Performing a Titration

  • Titrations are a method of analysing the concentration of solutions.
  • Acid-base titrations are one of the most important kinds of titrations.
  • They can determine exactly how much alkali is needed to neutralise a quantity of acid – and vice versa.
  • You may be asked to calculate the moles present in a given amount, the concentration or volume required to neutralise an acid or a base.
  • Titrations can also be used to prepare salts or other precipitates and in redox reactions.
  • Single indicators are used as a sharp colour change is needed.
  • Wide range indicators such as Universal Indicator change colour gradually from dark blue in alkaline conditions to bright red in acidic conditions.
  • Single indicators change abruptly at the end-point which corresponds to when the neutralisation has occurred.
  • Some of the most common indicators with their corresponding colours are shown below.

Performing a Titration Table, IGCSE & GCSE Chemistry revision notes

Required Practical 2: Acid-Base Neutralisation

To determine the reacting volumes of a strong acid and a strong alkali by titration.

The titration method can be used to calculate the concentration of an acid.


  • 25 cm3 volumetric pipette
  • pipette filler
  • 50 cm3 burette
  • 250 cm3 conical flask
  • small funnel
  • 0.1 mol/dm3 sodium hydroxide solution
  • sulfuric acid – concentration unknown
  • phenolphthalein indicator.
  • clamp stand, clamp & white tile

Using-titration-to-prepare-a-salt1, IGCSE & GCSE Chemistry revision notes

Diagram showing the apparatus needed to prepare a salt by titration

Practical Tip:
Make sure you remove the funnel after filling the burette as if left it can drop solution into the burette, leading to error.


  1. Use the pipette and pipette filler and place exactly 25 cm3 sodium hydroxide solution into the conical flask.
  2. Place the conical flask on a white tile so the tip of the burette is inside the flask.
  3. Add a few drops of a suitable indicator to the solution in the conical flask.
  4. Perform a rough titration by taking the burette reading and running in the solution in 1 – 3 cm3 portions, while swirling the flask vigorously.
  5. Quickly close the tap when the end-point is reached (sharp colour change) and record the volume, placing your eye level with the meniscus.
  6. Now repeat the titration with a fresh batch of alkaline.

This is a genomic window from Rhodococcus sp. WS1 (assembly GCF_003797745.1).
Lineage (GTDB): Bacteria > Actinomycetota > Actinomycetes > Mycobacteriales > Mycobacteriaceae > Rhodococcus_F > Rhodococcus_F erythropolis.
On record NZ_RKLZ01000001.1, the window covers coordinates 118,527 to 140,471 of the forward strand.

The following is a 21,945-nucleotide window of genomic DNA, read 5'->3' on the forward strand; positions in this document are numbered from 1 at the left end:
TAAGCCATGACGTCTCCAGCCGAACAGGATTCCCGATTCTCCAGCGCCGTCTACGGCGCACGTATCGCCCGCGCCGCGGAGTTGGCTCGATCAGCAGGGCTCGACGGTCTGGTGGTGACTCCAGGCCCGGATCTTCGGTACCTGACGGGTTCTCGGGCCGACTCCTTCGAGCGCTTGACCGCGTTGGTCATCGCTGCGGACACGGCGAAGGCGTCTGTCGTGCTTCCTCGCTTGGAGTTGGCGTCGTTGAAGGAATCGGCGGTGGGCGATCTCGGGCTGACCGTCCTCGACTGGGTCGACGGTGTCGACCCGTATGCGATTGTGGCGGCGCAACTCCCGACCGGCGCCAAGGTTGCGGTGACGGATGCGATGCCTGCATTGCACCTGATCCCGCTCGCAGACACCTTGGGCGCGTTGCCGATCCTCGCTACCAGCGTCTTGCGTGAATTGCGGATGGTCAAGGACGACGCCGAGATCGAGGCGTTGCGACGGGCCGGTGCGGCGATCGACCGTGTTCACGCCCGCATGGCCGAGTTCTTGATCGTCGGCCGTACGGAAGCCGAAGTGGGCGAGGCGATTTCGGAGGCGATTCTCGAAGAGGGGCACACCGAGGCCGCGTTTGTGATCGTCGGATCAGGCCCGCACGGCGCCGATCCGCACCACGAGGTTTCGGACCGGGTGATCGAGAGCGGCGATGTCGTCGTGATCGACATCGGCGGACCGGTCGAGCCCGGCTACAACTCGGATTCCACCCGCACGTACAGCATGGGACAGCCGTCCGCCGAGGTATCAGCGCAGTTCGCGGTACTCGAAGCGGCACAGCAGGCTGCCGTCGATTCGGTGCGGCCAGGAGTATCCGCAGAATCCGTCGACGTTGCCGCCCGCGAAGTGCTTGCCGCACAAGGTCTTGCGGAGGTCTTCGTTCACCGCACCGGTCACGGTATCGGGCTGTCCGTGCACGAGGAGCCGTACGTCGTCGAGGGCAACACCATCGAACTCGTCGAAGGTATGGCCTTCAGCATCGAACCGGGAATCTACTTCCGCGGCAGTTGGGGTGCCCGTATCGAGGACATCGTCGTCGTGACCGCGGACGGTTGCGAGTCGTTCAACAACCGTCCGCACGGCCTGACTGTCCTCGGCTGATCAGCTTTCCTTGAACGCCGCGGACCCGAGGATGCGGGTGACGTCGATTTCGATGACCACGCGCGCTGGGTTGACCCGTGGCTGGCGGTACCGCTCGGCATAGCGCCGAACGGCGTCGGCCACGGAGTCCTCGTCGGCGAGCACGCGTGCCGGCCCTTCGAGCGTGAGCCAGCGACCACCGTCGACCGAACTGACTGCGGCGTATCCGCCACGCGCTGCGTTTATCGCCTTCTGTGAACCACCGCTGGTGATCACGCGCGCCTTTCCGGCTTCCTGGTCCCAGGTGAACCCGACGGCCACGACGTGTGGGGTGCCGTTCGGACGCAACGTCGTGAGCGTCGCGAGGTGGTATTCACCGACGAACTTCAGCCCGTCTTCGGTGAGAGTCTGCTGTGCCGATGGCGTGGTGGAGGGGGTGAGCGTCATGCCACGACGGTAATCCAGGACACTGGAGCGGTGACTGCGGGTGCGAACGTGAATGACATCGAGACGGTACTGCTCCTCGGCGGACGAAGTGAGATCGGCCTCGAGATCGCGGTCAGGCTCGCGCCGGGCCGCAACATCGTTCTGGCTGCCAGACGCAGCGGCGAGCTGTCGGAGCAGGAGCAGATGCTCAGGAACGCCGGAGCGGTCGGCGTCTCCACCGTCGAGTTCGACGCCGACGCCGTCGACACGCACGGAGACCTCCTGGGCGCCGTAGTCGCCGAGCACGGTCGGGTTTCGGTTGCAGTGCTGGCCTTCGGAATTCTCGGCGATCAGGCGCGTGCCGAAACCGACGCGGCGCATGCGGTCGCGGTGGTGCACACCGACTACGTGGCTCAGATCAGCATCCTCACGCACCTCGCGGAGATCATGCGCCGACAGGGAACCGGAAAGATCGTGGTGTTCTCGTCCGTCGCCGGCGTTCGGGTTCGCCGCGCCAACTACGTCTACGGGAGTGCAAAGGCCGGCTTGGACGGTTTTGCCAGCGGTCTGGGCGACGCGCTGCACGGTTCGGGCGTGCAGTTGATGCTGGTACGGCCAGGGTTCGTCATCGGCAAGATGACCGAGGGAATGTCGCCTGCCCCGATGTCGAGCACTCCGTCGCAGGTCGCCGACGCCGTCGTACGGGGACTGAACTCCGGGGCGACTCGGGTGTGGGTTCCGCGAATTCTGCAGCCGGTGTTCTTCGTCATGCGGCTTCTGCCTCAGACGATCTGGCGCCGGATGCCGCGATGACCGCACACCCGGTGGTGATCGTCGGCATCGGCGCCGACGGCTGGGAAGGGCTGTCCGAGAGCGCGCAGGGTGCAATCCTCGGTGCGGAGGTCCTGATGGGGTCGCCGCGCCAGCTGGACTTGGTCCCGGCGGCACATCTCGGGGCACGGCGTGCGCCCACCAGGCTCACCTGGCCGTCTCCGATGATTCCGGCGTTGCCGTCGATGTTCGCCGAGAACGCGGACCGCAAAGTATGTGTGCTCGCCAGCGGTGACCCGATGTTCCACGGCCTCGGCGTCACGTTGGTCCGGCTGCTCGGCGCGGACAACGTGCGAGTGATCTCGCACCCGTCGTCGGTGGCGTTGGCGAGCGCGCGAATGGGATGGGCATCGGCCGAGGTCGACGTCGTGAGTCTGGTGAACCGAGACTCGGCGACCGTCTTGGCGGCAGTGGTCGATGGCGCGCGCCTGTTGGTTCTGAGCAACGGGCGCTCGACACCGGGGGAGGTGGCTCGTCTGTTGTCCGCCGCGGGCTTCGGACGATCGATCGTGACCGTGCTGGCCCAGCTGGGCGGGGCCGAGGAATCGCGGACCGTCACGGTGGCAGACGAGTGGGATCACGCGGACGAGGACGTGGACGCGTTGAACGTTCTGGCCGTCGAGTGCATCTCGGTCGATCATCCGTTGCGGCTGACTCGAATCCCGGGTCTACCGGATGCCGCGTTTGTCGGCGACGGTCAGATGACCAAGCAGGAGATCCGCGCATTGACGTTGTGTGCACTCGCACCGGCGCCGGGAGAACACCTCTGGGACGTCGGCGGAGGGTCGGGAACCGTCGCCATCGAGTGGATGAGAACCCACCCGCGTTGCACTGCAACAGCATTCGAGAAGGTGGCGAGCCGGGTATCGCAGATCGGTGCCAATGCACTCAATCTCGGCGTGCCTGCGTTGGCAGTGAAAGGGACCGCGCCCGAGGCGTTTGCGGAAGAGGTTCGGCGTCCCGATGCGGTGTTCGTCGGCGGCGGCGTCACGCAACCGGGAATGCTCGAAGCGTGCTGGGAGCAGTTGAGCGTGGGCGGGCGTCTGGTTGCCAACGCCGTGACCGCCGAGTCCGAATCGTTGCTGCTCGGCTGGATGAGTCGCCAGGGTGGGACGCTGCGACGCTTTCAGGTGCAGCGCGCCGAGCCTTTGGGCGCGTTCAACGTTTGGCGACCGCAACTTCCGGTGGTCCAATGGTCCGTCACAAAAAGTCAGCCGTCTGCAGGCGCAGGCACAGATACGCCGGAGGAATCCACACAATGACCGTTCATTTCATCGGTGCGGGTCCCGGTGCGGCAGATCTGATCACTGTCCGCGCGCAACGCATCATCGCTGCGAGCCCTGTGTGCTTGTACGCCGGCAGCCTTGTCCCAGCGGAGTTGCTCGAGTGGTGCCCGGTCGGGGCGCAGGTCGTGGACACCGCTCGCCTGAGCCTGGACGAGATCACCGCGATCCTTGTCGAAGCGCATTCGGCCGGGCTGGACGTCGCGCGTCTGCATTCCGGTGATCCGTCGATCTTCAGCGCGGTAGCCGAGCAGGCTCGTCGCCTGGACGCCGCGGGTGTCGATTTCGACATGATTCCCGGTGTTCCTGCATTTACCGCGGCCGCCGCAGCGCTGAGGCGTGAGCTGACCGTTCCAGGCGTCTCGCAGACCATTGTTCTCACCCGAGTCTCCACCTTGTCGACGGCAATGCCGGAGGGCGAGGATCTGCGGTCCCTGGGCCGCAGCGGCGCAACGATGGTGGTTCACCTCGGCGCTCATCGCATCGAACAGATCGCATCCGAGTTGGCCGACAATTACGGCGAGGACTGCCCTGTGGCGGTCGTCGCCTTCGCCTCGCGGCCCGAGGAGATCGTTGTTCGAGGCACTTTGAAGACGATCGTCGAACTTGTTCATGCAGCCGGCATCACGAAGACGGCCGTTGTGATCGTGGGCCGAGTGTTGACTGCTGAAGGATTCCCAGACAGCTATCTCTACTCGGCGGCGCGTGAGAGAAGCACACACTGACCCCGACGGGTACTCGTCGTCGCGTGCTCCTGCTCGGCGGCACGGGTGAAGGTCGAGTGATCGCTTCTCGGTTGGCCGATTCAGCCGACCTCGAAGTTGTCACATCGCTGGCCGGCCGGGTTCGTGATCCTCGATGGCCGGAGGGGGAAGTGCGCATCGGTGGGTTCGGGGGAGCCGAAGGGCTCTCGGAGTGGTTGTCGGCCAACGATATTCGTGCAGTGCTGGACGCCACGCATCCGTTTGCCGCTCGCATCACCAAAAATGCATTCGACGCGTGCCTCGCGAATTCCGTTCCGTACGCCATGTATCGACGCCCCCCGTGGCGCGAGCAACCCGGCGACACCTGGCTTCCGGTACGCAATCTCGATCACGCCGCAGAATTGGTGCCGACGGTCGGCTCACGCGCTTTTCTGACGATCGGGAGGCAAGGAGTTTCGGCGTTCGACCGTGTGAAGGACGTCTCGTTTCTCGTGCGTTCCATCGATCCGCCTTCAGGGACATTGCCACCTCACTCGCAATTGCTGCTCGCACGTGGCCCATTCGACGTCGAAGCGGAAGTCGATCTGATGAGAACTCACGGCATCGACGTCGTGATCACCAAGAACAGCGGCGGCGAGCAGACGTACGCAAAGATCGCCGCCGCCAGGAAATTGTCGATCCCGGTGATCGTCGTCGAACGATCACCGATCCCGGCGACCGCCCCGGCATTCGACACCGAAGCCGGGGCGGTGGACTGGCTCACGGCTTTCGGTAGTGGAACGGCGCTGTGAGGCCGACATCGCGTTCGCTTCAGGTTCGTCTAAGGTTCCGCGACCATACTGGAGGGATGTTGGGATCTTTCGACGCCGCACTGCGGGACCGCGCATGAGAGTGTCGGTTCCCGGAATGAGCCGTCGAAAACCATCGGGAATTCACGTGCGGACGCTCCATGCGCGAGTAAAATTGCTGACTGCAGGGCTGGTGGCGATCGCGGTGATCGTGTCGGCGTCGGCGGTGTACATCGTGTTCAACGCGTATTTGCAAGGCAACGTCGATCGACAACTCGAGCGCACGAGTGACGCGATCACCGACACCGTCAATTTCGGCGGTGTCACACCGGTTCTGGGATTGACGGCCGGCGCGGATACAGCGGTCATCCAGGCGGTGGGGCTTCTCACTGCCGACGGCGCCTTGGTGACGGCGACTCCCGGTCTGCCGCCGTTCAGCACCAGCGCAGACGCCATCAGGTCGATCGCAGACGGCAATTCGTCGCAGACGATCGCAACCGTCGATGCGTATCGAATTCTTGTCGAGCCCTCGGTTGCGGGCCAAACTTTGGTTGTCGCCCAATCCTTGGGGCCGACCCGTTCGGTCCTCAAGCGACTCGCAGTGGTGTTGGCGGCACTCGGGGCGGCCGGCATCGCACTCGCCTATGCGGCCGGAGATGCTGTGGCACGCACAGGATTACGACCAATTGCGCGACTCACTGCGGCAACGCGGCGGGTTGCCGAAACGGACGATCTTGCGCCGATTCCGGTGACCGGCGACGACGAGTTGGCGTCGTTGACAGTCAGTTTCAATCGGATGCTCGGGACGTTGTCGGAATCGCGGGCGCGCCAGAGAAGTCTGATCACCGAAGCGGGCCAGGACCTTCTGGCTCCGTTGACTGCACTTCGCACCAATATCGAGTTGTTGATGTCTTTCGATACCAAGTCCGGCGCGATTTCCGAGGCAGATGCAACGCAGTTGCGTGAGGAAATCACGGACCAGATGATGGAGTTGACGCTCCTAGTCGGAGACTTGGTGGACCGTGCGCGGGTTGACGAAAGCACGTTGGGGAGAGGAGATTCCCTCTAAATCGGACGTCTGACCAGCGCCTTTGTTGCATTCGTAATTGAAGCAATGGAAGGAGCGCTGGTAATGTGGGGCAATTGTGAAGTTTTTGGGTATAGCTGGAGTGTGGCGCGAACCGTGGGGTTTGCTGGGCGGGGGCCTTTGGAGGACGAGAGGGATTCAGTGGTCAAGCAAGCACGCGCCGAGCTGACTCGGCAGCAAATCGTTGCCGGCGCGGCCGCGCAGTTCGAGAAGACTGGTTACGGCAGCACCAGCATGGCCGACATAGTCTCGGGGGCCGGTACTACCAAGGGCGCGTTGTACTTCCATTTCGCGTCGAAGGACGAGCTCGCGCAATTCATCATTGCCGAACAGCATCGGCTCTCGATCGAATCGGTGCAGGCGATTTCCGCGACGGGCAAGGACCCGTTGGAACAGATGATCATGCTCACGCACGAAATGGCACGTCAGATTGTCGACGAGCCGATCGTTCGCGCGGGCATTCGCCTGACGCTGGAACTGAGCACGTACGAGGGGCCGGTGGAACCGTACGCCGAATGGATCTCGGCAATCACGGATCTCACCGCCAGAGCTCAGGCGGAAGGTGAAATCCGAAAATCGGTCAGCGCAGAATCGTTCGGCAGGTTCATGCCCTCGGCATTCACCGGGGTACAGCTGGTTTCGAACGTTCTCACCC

7. As the rough end-point volume is approached, add solution from the burette one drop at a time until the indicator changes colour.
  8. Record the volume to the correct number of decimal places (to 0.1cm3).
  9. Repeat until you achieve two concordant results (two results that are within 0.1cm3 of each other) to increase accuracy.

Results: Record your results in a suitable table, e.g:

Acid-Base Neutralisation Table, IGCSE & GCSE Chemistry revision notes

Concordant results should be achieved to calculate a mean titre.

The mean titre is calculated and used to calculate the concentration of the acid in mol/dm3, ignoring any anomalous results.

Titration Calculations

  • The concentration of a solution can be expressed either in moles per dm3 or in grams per dm3.
  • To go from g dm-3 to mol dm-3:
    • Divide by the molar mass in grams.
  • To go from mol dm-3 to g dm-3:
    • Multiply by the molar mass in grams.
  • Once a titration is completed and the average titre has been calculated, you can now proceed to calculate the unknown variable using the formula triangle as shown below.
  • It can be used to derive equations for concentration and volume.
  • From the triangle:

Concentration = moles ÷ volume

Volume = moles ÷ concentration

Formula triangle showing the relationship between concentration, number of moles and volume of liquid

Example 1

Titration Calculations Example 1 Table, IGCSE & GCSE Chemistry revision notes

Example 2

Titration Calculations Example 2 Table, IGCSE & GCSE Chemistry revision notes

Need help?

AQA GCSE Chemistry Notes

Want to aim for a Level 9?

See if you’ve got what it takes. Test yourself with our topic questions.

Morgan Curtin Chemistry

Author: Morgan

Morgan’s passion for the Periodic Table begun on his 10th birthday when he received his first Chemistry set. After studying the subject at university he went on to become a fully fledged Chemistry teacher, and now works in an international school in Madrid! In his spare time he helps create our fantastic resources to help you ace your exams.